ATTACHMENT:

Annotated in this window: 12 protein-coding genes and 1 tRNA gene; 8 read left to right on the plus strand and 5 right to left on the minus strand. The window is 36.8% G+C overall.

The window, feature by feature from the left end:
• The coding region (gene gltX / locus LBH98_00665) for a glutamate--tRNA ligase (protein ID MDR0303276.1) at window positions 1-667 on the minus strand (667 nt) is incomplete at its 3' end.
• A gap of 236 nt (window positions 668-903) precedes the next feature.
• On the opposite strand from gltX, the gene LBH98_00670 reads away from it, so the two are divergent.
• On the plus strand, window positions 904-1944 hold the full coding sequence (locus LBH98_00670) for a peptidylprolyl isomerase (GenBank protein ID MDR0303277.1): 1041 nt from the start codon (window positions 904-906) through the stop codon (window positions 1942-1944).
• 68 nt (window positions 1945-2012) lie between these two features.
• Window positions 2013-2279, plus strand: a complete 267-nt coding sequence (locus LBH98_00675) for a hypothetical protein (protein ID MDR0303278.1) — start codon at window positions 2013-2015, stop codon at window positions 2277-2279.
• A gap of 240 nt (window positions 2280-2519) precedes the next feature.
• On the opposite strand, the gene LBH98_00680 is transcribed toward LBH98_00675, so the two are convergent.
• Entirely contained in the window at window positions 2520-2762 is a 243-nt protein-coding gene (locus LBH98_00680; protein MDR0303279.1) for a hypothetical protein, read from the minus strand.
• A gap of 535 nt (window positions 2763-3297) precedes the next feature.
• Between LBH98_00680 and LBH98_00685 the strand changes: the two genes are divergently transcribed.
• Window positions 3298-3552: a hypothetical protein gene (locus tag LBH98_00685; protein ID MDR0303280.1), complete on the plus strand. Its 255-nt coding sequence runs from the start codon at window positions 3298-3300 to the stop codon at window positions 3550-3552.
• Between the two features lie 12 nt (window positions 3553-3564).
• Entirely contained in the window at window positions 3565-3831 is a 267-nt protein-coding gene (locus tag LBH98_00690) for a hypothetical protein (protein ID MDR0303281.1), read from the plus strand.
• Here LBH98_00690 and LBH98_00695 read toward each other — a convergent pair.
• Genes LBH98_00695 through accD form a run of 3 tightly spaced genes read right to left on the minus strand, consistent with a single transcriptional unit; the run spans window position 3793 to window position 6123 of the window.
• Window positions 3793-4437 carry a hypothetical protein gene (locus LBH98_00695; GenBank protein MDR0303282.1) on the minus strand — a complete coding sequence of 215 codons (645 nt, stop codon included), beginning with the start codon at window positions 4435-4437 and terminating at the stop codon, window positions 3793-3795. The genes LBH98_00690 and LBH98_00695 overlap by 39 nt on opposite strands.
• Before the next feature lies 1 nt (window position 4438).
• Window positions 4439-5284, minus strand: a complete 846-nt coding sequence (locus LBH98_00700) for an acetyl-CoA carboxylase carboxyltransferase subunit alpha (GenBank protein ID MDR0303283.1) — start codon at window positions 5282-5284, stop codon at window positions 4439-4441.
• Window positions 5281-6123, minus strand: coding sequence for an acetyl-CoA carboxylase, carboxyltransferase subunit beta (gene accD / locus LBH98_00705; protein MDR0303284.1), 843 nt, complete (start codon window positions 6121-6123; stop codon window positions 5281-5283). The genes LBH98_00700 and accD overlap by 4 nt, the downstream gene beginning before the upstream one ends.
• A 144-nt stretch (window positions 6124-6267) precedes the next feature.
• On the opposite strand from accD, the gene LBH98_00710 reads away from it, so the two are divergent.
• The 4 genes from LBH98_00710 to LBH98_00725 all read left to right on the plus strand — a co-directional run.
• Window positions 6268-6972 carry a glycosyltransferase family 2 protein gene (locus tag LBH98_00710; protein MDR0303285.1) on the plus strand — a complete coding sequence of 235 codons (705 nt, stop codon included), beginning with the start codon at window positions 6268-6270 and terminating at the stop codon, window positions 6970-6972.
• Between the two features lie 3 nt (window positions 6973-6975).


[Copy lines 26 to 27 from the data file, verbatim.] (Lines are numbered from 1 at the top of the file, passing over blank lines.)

• Window positions 6268-6972 carry a glycosyltransferase family 2 protein gene (locus tag LBH98_00710; protein MDR0303285.1) on the plus strand — a complete coding sequence of 235 codons (705 nt, stop codon included), beginning with the start codon at window positions 6268-6270 and terminating at the stop codon, window positions 6970-6972.
• Between the two features lie 3 nt (window positions 6973-6975).